|dc.description.abstract||Vector-borne diseases are a resurgent focus in public health. As concern about climate change mounts, the close relationship between these diseases and the environment has garnered growing attention. This dissertation examines the relationship between environment and vector-borne disease in both human and veterinary medical contexts and on both a local and national scale.
The first study investigated using a novel Internet-based surveillance system for risk mapping of West Nile Virus (WNV) in the contiguous United States from 2007-2014, with meteorological, demographic, and land use variables as predictors. The study found that annual average temperature, minimum temperature, precipitation, and human population density were predictive of WNV reports, but that the novel surveillance data appeared to have systematic gaps that impair the utility of the model. However, the results may help to guide improvements in novel surveillance systems.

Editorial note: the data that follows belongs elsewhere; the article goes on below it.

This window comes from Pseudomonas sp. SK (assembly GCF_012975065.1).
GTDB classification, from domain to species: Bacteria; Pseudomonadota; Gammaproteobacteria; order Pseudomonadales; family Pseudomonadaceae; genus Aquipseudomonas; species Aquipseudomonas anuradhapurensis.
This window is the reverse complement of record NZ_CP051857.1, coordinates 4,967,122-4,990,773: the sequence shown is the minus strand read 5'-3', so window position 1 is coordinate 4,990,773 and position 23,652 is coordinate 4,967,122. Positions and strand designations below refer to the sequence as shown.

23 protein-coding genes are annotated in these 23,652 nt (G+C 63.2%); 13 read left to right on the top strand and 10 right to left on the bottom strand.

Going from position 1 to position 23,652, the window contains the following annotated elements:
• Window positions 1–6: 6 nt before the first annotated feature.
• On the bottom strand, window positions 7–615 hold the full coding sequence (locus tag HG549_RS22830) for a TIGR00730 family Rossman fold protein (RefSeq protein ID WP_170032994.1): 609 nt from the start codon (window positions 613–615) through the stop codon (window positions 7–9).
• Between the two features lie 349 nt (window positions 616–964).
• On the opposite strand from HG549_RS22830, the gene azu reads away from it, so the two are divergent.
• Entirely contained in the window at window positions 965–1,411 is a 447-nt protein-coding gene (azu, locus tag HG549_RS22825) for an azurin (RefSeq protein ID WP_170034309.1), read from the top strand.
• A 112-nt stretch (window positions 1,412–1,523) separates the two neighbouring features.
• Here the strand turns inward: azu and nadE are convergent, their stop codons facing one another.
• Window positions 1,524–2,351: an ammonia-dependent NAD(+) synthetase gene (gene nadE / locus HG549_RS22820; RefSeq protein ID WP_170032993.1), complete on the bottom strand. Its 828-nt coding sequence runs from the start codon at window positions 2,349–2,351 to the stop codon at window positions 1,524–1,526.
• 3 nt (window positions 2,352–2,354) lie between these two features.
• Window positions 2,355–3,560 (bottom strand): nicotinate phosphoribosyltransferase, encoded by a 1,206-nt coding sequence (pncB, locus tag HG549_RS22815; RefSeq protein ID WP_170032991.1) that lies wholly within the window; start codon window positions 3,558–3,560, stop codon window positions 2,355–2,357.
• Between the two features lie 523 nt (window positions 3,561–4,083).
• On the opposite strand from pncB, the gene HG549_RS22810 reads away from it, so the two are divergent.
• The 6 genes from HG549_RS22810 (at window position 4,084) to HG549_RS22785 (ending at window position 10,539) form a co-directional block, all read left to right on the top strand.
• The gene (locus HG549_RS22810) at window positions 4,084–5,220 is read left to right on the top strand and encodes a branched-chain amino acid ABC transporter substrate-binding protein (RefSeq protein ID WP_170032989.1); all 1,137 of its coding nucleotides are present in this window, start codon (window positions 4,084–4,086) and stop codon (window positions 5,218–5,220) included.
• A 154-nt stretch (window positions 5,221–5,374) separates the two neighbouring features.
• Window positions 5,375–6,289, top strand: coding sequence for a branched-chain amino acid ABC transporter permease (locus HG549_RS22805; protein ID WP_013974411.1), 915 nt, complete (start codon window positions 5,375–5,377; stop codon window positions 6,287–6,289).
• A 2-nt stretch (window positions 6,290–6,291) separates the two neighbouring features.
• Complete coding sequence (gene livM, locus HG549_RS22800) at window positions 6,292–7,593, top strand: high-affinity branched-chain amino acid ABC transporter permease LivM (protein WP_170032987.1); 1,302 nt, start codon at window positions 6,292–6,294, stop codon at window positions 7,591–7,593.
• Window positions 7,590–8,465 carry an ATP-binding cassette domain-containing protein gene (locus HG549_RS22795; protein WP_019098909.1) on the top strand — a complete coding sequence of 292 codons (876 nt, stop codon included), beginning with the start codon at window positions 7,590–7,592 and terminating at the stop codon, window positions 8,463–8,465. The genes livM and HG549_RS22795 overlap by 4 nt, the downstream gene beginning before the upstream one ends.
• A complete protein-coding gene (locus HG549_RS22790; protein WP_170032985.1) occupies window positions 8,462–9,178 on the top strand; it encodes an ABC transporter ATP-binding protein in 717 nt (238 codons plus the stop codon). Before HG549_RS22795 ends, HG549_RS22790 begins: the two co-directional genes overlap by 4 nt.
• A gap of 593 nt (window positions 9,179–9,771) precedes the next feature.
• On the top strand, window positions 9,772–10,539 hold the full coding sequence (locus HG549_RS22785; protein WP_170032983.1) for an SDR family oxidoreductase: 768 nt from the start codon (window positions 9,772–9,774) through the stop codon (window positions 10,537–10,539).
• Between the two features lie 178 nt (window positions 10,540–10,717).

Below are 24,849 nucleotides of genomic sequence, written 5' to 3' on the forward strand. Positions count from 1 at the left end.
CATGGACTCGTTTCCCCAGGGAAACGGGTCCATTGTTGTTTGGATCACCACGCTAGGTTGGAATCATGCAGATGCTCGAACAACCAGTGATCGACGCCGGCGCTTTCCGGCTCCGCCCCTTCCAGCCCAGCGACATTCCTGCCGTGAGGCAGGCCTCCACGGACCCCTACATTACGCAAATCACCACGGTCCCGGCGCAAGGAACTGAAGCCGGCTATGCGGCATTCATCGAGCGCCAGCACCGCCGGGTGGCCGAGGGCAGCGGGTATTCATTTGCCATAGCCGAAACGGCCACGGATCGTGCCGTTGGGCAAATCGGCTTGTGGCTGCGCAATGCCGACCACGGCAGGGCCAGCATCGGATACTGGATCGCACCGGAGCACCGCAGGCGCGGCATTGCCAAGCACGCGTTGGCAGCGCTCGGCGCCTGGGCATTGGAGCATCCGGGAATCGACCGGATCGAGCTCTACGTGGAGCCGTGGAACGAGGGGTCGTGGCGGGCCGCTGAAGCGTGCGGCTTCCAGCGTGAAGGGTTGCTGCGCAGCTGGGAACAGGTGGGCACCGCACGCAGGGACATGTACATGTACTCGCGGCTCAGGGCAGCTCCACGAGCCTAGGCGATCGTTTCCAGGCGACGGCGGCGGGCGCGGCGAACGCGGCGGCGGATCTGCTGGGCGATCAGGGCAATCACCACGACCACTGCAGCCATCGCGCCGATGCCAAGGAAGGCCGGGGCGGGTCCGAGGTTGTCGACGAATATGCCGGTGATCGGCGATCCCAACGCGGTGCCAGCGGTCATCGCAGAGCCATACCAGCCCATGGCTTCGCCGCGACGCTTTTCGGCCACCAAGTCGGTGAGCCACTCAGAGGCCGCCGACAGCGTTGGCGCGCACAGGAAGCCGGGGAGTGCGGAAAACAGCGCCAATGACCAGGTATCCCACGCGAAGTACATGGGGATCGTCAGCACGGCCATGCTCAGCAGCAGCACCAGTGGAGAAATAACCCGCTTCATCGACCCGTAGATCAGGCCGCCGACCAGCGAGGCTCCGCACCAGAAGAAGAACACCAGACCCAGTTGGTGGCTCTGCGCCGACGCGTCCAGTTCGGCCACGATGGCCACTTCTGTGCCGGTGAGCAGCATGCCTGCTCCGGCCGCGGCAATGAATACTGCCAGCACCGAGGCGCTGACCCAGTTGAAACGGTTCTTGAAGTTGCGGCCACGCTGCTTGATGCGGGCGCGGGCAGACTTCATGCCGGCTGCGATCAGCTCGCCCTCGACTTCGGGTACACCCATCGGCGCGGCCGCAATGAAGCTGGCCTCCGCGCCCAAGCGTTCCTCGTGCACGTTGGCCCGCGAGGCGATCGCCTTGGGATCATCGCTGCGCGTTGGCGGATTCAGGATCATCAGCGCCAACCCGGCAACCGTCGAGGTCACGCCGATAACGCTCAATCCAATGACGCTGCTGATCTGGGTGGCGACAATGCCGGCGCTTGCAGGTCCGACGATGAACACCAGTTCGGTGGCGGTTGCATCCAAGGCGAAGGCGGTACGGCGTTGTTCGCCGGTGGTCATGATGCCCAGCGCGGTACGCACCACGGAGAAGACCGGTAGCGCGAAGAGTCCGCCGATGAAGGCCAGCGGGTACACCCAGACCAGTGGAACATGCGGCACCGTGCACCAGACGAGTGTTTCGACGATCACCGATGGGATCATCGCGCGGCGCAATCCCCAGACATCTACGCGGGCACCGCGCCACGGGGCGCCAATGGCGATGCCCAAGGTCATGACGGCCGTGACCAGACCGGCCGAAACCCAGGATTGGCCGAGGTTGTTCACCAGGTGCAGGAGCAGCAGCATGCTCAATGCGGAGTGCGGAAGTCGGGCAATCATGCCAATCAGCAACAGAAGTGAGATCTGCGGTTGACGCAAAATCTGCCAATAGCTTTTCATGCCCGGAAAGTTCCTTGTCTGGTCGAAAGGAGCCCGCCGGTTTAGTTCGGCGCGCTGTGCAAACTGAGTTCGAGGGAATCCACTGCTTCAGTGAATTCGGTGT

The second study used the logistic regression model developed in the first study to predict the risk of WNV in the contiguous United States in 2050 and 2070 under four projected climate scenarios. The study found that Southern California is likely to remain the area of greatest risk under all scenarios and that risk would be expected to increase across much of the West under the scenario of uncontrolled carbon dioxide emissions. The results of this study may inform development of more sophisticated models and may help to direct public health resources to areas of greatest impact.
The third study investigated the relationship between cases of canine Lyme nephritis and precipitation in the months prior to diagnosis. Precipitation three months prior to diagnosis was found to be associated with the development of Lyme nephritis (hazard ratio for 1 inch/month 1.125, 95% confidence interval 1.009 – 1.254). This finding may improve diagnostic accuracy for dogs with protein-losing nephropathies and may guide studies of additional risk factors.||en_US